In addition to influencing the geography of the planet’s climate zones, the ocean causes the climate to vary over periods of weeks to decades through regular oscillations. Examples are the El Niño Southern Oscillation (ENSO) - which includes both El Nino and La Niña extremes - in the tropical Pacific, the Indian Ocean Dipole and the North Atlantic Oscillation. Oscillations are caused when changing patterns of sea-surface temperature, atmospheric pressure and wind produce climatic periods that are warmer or cooler, or wetter or drier, than normal.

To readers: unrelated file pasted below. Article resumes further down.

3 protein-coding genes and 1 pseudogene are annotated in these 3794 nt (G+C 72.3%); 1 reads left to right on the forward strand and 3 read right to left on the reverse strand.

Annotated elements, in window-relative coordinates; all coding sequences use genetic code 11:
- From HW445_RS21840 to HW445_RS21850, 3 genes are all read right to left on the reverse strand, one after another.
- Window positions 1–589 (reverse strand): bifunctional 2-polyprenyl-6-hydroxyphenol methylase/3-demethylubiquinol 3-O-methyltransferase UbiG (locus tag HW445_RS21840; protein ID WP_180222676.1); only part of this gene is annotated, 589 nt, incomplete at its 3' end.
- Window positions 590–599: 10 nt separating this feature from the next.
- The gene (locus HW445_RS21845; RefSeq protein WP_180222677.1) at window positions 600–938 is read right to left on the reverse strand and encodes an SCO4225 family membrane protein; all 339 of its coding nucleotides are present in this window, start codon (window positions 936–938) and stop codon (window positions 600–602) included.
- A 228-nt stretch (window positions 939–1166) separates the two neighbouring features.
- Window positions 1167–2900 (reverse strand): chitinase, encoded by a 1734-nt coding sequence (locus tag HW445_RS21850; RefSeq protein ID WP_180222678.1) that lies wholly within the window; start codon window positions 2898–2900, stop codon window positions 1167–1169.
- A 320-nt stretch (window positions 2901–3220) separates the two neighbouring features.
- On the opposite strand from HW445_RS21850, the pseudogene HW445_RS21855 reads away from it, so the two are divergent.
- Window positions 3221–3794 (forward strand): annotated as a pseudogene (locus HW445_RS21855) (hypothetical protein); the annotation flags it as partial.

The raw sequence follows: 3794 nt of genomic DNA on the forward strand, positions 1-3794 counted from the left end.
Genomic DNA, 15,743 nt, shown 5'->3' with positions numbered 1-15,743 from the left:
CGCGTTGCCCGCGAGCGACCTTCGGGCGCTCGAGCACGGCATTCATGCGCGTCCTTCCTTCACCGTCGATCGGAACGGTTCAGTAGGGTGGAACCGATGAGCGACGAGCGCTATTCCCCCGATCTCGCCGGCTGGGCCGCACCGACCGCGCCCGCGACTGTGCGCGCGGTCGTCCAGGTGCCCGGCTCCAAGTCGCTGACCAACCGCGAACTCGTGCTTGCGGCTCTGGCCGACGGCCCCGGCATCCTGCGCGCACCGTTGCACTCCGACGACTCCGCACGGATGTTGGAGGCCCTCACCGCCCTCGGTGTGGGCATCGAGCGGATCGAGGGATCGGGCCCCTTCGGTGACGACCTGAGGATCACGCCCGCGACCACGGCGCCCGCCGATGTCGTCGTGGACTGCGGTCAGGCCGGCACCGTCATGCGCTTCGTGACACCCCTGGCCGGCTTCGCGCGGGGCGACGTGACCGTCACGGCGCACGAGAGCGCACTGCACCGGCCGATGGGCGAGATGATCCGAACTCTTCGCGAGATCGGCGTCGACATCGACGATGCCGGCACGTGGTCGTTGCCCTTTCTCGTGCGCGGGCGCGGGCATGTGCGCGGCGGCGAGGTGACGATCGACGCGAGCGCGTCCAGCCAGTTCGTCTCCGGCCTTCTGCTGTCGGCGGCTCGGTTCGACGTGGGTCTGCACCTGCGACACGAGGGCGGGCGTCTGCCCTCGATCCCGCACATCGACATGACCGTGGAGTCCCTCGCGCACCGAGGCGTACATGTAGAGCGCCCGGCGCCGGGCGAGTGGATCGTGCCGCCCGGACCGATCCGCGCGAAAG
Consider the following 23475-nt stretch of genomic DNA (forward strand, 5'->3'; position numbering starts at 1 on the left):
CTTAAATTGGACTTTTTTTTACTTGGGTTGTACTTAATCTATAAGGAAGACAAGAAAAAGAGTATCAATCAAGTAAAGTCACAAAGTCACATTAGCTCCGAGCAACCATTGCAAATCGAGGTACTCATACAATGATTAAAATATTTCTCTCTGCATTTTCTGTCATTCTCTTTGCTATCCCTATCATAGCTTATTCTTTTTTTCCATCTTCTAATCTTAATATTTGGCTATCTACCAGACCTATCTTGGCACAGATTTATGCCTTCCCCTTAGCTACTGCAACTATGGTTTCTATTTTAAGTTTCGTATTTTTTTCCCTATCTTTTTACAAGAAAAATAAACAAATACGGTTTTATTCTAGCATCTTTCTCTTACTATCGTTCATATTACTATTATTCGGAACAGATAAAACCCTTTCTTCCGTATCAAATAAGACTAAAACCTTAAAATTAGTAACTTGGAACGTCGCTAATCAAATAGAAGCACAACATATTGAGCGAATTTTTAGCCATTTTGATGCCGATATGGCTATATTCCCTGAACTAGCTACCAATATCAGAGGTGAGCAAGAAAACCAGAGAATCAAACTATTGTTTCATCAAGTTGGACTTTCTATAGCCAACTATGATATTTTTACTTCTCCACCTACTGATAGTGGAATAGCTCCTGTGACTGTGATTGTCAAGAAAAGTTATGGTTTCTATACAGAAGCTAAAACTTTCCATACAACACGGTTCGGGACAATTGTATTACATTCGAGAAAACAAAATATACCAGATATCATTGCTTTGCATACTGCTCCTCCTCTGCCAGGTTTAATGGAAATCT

With improved monitoring of the ocean and atmosphere and enhanced scientific understanding, scientists can increasingly identify and predict these oscillations – and thus the climate and weather. WMO Regional Climate Centres and Regional Climate Outlook Forums use this knowledge to produce consensus seasonal climate forecasts.